After filing his appeal, Castaneda learned that Orestad had been indicted for his role in a cocaine conspiracy occurring after and perhaps during his trial testimony. Arguing that the government's case rested on Orestad's credibility, Castaneda moved for a new trial and for a stay of the appeal. We denied the stay, and the district court later denied the motion for a new trial.
We review de novo a district court's construction of a statute requiring the imposition of minimum sentences. United States v. Vilchez, 967 F.2d 1351, 1353 (9th Cir. 1992). The district court's factual findings in the sentencing phase are reviewed for clear error. United States v. Fuentes-Mendoza, 56 F.3d 1113, 1116-17 (9th Cir.), cert. denied, --- U.S. ----, 116 S. Ct. 326, 133 L. Ed. 2d 227 (1995).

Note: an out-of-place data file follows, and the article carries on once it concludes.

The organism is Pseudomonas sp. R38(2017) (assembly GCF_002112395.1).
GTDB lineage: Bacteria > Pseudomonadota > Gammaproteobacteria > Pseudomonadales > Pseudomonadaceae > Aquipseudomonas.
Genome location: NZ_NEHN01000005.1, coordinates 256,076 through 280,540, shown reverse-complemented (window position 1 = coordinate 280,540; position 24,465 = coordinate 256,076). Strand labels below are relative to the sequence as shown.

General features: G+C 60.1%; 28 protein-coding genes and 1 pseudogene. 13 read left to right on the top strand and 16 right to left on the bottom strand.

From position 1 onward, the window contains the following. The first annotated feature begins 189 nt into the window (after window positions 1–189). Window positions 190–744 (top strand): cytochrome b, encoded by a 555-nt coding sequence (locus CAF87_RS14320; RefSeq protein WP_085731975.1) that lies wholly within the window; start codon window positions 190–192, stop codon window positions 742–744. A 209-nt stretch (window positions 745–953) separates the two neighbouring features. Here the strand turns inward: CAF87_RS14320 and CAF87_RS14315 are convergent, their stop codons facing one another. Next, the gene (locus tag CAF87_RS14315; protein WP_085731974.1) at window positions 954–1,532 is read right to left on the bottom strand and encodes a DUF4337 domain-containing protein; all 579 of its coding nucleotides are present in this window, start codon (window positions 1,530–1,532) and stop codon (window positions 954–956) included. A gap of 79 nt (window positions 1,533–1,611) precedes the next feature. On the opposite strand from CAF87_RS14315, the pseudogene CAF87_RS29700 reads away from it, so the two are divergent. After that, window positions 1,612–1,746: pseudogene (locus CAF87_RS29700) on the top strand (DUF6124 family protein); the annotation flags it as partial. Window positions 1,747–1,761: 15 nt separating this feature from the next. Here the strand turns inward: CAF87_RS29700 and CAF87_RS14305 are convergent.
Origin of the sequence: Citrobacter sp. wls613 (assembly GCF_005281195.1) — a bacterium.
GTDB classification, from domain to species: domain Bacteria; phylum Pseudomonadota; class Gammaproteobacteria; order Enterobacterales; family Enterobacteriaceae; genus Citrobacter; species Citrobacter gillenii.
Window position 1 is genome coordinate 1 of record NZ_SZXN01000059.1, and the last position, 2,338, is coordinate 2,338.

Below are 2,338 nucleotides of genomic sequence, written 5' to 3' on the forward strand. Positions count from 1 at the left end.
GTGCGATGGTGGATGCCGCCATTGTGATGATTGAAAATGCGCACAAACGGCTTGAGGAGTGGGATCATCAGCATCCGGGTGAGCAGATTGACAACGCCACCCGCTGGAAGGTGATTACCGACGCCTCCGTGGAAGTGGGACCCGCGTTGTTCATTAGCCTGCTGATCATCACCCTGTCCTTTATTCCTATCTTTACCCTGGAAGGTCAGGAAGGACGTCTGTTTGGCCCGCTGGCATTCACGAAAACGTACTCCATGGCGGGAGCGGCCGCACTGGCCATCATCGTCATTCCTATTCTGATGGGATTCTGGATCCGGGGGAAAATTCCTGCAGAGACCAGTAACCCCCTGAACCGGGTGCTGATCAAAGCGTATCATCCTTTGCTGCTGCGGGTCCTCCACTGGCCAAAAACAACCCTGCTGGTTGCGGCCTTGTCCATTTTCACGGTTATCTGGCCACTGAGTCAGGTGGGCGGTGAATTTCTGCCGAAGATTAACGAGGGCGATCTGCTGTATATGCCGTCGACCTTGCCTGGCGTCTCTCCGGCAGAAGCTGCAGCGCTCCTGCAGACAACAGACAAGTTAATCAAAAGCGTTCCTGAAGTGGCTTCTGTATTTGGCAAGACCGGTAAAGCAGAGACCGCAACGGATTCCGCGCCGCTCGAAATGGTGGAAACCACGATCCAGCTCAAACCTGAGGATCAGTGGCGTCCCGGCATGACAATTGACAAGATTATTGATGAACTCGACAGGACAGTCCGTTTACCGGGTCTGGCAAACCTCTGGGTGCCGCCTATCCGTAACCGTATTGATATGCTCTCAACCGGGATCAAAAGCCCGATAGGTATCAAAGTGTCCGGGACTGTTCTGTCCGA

Minimum penalties for violations of 21 U.S.C. § 841(a) not involving the specific enhancements of 21 U.S.C. § 859, 860 or 861 are set out in 21 U.S.C. § 841(b) (1). Under section 841(b) (1) (B) (ii), a violation involving more than 500 grams of cocaine carries a mandatory five year minimum sentence. For violations involving less than 500 grams of cocaine, no statutory minimum applies. 21 U.S.C. § 841(b) (1) (C).
District courts do not have the authority to impose a sentence below a statutory minimum absent a motion by the government pursuant to 18 U.S.C. § 3553(e) based upon a defendant's substantial assistance. United States v. Valente, 961 F.2d 133, 134 (9th Cir. 1992). The Supreme Court recently held that a district court may not impose sentence below a statutory minimum term unless the government's section 3553(e) motion specifically requests such a sentence. Melendez v. United States, --- U.S. ----, ----, 116 S. Ct. 2057, 2061, 135 L. Ed. 2d 427 (1996).